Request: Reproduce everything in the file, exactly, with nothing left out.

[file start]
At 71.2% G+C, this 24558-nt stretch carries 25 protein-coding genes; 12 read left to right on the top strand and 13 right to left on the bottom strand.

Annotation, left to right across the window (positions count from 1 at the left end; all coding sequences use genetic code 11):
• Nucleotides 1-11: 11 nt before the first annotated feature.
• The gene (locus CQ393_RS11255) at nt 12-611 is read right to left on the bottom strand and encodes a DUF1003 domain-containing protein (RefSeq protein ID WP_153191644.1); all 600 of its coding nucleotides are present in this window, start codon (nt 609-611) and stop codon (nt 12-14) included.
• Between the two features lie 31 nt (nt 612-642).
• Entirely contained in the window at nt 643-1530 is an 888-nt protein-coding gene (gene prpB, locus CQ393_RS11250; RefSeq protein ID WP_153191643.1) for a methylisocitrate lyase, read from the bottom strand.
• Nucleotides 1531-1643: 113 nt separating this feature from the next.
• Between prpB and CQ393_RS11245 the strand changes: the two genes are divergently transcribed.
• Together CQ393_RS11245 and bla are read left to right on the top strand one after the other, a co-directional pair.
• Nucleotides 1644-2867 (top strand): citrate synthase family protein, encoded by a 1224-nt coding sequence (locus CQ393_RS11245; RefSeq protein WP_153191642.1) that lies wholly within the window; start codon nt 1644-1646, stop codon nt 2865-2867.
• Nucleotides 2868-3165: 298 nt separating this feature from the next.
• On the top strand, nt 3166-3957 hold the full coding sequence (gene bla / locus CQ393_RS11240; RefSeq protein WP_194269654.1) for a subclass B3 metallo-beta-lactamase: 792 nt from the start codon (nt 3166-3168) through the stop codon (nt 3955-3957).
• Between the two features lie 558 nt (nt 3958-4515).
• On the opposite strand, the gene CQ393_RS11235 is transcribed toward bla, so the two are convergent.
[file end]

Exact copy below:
At 71.2% G+C, this 24558-nt stretch carries 25 protein-coding genes; 12 read left to right on the top strand and 13 right to left on the bottom strand.

Annotation, left to right across the window (positions count from 1 at the left end; all coding sequences use genetic code 11):
• Nucleotides 1-11: 11 nt before the first annotated feature.
• The gene (locus CQ393_RS11255) at nt 12-611 is read right to left on the bottom strand and encodes a DUF1003 domain-containing protein (RefSeq protein ID WP_153191644.1); all 600 of its coding nucleotides are present in this window, start codon (nt 609-611) and stop codon (nt 12-14) included.
• Between the two features lie 31 nt (nt 612-642).
• Entirely contained in the window at nt 643-1530 is an 888-nt protein-coding gene (gene prpB, locus CQ393_RS11250; RefSeq protein ID WP_153191643.1) for a methylisocitrate lyase, read from the bottom strand.
• Nucleotides 1531-1643: 113 nt separating this feature from the next.
• Between prpB and CQ393_RS11245 the strand changes: the two genes are divergently transcribed.
• Together CQ393_RS11245 and bla are read left to right on the top strand one after the other, a co-directional pair.
• Nucleotides 1644-2867 (top strand): citrate synthase family protein, encoded by a 1224-nt coding sequence (locus CQ393_RS11245; RefSeq protein WP_153191642.1) that lies wholly within the window; start codon nt 1644-1646, stop codon nt 2865-2867.
• Nucleotides 2868-3165: 298 nt separating this feature from the next.
• On the top strand, nt 3166-3957 hold the full coding sequence (gene bla / locus CQ393_RS11240; RefSeq protein WP_194269654.1) for a subclass B3 metallo-beta-lactamase: 792 nt from the start codon (nt 3166-3168) through the stop codon (nt 3955-3957).
• Between the two features lie 558 nt (nt 3958-4515).
• On the opposite strand, the gene CQ393_RS11235 is transcribed toward bla, so the two are convergent.